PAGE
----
You can send reinforcements to the good guys by having a serving of homemade yogurt each day. No expensive probiotics that have been shipped from who-knows-where and for who-knows-how-long. You get full control over the quality of your ingredients (I use organic milk, raw when possible) and opt for a 50/50 split between whole fat and 2% milk.

making-yogurt-at-home-eurocuisine

Domestica’s Tangy Yogurt

3 cups organic, grass-fed whole milk
3 cups organic, grass-fed 2% milk
STARTER: 1/2 cup organic yogurt from the store OR the Yogourmet Starter

Directions

Heat milk in a saucepan. Using a candy or meat thermometer, remove from heat when it hits 185˚ to 200˚ F. This process kills all the bacteria cultures in the milk so the good bacterias in your starter can do their job. Skip it and you will most likely end up with runny soup instead of yogurt! You’ve been warned.

Once milk has cooled to room temp, mix in the starter (either high quality store-bought yogurt or a packet of freeze-dried culture) and whisk together. Place mixture in yogurt maker and let ferment for at least 20 hours.

A Few Tips

    • You can use any type of milk you want but I opt for a 50-50 split between full-fat and 2% milk — this gives me a nice thick yogurt in the end. If you go with a nonfat milk, you will have runnier yogurt. And why are you eating nonfat milk anyway?! Shame on you. You know what I think about that.
    • I use the EuroCuisine yogurt maker and swapped out the small jars for a Pyrex bowl that fits inside and although looks a bit wonky, it works just fine (see photo). But my friends and family use the Yogourmet, which allows you to have large batches without getting freaky, and they all love it.
    • The longer you ferment, the more tangy (or European!) the yogurt will taste.
    • Temperature and humidity can play a part in yogurt not setting well. I’ve never had a problem here in Northern California but if your home is too cold or too humid, I’ve heard it can mess with the culture setting the yogurt.

Even if you’re fortunate enough to not have a digestive disorder, you will greatly benefit from the billions of active cultures in homemade yogurt which help keep your gut healthy! Plus, one serving of this goodness nets you 30% of your daily calcium intake. Eating clean is the best thing you can do for your health but getting a dose of these good “bugs” each day will also bolster your immunity, starve out carcinogenic cells, and improve your cellular function (thereby decreasing your chances of inflammation-related diseases like arthritis). Everything starts in the gut! Take better care of yours!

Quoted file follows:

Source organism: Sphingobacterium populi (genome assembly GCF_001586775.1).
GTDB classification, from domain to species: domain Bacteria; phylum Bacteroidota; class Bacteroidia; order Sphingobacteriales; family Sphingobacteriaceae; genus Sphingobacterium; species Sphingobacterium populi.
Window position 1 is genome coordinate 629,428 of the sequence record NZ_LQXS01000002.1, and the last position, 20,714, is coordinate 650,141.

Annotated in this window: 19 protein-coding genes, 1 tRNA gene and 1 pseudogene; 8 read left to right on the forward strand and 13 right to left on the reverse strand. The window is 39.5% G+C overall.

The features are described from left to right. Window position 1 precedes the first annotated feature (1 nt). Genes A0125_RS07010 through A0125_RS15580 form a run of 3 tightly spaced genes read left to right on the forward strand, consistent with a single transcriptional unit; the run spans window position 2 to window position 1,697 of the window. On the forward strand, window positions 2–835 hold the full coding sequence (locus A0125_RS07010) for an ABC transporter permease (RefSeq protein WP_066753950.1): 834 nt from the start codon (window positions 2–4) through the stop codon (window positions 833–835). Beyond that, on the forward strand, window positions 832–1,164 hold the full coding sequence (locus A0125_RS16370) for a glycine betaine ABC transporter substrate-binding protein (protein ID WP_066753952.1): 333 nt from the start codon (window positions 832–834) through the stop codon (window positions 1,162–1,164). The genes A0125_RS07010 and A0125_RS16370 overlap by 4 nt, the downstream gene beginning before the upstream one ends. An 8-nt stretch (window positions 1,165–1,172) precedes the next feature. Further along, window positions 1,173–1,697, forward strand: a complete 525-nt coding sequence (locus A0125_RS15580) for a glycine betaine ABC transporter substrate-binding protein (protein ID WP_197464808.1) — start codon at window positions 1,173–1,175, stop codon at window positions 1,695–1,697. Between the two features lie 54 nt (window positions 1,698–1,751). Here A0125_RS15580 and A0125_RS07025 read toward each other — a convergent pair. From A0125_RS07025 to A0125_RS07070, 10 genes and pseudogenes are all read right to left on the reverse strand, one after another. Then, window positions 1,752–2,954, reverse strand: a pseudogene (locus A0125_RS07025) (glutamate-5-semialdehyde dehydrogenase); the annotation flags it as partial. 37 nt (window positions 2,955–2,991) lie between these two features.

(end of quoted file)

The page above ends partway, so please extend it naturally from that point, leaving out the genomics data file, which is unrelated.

Domestically Yours,
Natasha Kay

1Mouse study finds clear linkages between inflammation, bacterial communities and cancer

Discussion

8 thoughts on “{recipe} Fight Cancer and Boost Your Health with Homemade Yogurt

  1. I am so going to try this when we get home:) Do you think this would be safe for my sweet lil immune suppressed baby when he is ready for dairy?

    Posted by Melissa | May 1, 2013, 4:49 pm
    • Awesome! As for your babe, I think it would be great for him! Especially if he’s been on antibiotics or drugs during his medical problems. Those just wreak total havoc on your intestinal flora. I’m not sure when they say babies should start yogurt but the interesting thing about HOMEMADE yogurt is that it’s lactose-free if you ferment it for long enough. So it should be totally fine for people who have dairy intolerances. That would make me think it would be safe for babies, too. But I would take the advice that’s given to people with severe intolerances in that you start with just 1 tbsp at a time and keep increasing while watching to see if they react negatively. If they do, you scale back and then add another tbsp in a few days or a week.

      Posted by Natasha (Domestica) | May 2, 2013, 11:04 am
  2. Thanks so much for the inspiring post! I wanted to make yogurt for a while already, but the thought of having to buy a dedicated yogurt maker was holding me back… Until I read about the idea of using a rice cooker (which I already own): The “keep warm” position is perfect for the incubation. And here I am, with my first, delicious batch of self-made yogurt :-)

    Posted by Rahel Lüthy (@netzwerg999) | May 3, 2013, 2:34 am
    • That’s awesome, Rahel! I have heard of using crock pots and the oven (with just the light on but no other heat) but I haven’t heard of a rice cooker!

      Posted by Natasha (Domestica) | May 3, 2013, 8:37 am